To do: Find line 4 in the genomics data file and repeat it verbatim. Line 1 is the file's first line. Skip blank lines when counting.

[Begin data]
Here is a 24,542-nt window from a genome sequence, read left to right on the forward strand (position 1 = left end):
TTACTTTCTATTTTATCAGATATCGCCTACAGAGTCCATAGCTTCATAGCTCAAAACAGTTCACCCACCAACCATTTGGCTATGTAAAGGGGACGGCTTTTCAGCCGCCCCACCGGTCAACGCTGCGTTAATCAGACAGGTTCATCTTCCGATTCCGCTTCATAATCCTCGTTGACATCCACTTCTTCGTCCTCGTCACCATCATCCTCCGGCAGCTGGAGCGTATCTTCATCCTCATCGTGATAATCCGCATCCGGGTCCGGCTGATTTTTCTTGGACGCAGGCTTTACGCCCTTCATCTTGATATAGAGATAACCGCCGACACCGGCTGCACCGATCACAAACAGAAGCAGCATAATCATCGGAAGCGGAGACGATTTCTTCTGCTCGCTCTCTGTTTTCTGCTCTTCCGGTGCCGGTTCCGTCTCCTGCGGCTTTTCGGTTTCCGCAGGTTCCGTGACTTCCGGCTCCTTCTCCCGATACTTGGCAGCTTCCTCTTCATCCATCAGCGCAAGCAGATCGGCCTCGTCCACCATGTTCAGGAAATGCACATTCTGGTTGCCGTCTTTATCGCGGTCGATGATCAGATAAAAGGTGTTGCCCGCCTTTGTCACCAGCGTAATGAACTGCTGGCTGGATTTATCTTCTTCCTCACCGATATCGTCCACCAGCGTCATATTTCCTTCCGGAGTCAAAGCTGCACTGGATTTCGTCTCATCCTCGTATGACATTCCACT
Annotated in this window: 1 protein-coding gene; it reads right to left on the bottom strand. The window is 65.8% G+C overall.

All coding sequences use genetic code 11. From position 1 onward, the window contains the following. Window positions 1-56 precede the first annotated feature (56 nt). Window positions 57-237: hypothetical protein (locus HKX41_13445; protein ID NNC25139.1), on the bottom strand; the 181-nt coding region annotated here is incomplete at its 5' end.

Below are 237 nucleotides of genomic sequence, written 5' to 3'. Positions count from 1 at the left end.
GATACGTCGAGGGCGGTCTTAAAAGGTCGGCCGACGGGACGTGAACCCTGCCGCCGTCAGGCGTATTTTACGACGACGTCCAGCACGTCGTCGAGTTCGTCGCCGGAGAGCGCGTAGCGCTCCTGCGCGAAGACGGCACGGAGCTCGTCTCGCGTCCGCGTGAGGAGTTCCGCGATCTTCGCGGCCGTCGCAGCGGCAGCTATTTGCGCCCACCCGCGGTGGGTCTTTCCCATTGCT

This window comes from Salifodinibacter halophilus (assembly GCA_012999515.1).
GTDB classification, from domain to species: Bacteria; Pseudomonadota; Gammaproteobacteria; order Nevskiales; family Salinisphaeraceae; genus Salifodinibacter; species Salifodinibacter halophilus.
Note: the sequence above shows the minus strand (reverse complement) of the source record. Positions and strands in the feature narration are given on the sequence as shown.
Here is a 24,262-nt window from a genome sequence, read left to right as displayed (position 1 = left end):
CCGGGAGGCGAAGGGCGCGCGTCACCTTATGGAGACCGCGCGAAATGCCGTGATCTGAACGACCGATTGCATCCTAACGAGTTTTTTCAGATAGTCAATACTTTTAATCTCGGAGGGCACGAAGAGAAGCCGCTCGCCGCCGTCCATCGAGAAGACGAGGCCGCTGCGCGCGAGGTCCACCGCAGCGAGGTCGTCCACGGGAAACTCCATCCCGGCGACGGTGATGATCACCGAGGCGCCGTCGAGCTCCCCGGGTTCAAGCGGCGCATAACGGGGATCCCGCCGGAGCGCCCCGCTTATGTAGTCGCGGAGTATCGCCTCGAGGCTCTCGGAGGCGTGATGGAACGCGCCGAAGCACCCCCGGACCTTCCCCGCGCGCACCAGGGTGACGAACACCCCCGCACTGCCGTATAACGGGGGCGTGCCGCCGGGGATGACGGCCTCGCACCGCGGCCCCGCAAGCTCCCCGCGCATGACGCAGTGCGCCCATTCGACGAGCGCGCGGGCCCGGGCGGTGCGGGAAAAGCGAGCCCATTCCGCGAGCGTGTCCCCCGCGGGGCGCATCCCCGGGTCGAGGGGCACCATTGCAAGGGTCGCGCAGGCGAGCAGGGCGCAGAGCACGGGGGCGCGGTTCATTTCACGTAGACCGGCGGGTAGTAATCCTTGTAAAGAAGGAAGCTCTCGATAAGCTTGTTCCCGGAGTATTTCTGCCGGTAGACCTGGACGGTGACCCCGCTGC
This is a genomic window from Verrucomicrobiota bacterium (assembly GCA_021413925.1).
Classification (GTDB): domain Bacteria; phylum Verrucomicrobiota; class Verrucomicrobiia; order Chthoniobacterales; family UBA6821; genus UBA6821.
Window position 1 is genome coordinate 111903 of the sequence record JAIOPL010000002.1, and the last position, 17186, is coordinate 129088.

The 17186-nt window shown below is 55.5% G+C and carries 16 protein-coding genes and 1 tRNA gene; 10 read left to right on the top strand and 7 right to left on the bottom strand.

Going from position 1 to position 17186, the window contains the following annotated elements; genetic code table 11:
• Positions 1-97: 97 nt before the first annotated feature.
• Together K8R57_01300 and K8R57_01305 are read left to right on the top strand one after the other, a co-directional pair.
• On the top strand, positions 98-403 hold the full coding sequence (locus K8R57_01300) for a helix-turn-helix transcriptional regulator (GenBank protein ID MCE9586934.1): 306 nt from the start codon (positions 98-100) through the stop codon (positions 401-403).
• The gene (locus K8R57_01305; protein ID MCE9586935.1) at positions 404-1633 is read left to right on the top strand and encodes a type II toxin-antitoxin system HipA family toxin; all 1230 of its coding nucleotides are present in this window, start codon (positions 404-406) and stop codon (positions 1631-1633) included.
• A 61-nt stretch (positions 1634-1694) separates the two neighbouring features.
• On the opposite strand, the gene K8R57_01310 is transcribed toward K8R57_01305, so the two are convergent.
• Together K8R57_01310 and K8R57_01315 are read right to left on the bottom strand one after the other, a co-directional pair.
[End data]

All coding sequences use genetic code 11. From position 1 onward, the window contains the following. Window positions 1-56 precede the first annotated feature (56 nt). Window positions 57-237: hypothetical protein (locus HKX41_13445; protein ID NNC25139.1), on the bottom strand; the 181-nt coding region annotated here is incomplete at its 5' end.